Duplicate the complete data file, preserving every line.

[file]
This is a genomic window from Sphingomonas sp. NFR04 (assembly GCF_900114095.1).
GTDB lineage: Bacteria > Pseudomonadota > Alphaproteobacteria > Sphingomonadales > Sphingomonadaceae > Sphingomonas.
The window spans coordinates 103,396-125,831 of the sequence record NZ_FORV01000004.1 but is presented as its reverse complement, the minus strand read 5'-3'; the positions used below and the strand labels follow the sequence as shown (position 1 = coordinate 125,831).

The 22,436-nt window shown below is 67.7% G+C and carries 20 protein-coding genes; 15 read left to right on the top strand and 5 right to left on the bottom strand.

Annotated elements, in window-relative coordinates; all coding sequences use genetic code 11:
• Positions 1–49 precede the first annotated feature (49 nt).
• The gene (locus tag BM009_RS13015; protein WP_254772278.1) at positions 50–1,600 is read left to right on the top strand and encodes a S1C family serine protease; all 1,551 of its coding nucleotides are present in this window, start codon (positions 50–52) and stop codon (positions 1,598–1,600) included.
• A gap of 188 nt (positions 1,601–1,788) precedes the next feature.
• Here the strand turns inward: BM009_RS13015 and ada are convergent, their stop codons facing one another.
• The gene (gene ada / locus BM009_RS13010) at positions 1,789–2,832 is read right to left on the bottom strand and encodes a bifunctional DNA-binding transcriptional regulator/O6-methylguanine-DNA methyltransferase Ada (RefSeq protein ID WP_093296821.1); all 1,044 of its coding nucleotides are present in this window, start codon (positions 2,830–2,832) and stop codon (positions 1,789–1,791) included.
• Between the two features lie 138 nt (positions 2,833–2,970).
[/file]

This is a genomic window from Sphingomonas sp. NFR04 (assembly GCF_900114095.1).
GTDB lineage: Bacteria > Pseudomonadota > Alphaproteobacteria > Sphingomonadales > Sphingomonadaceae > Sphingomonas.
The window spans coordinates 103,396-125,831 of the sequence record NZ_FORV01000004.1 but is presented as its reverse complement, the minus strand read 5'-3'; the positions used below and the strand labels follow the sequence as shown (position 1 = coordinate 125,831).

The 22,436-nt window shown below is 67.7% G+C and carries 20 protein-coding genes; 15 read left to right on the top strand and 5 right to left on the bottom strand.

Annotated elements, in window-relative coordinates; all coding sequences use genetic code 11:
• Positions 1–49 precede the first annotated feature (49 nt).
• The gene (locus tag BM009_RS13015; protein WP_254772278.1) at positions 50–1,600 is read left to right on the top strand and encodes a S1C family serine protease; all 1,551 of its coding nucleotides are present in this window, start codon (positions 50–52) and stop codon (positions 1,598–1,600) included.
• A gap of 188 nt (positions 1,601–1,788) precedes the next feature.
• Here the strand turns inward: BM009_RS13015 and ada are convergent, their stop codons facing one another.
• The gene (gene ada / locus BM009_RS13010) at positions 1,789–2,832 is read right to left on the bottom strand and encodes a bifunctional DNA-binding transcriptional regulator/O6-methylguanine-DNA methyltransferase Ada (RefSeq protein ID WP_093296821.1); all 1,044 of its coding nucleotides are present in this window, start codon (positions 2,830–2,832) and stop codon (positions 1,789–1,791) included.
• Between the two features lie 138 nt (positions 2,833–2,970).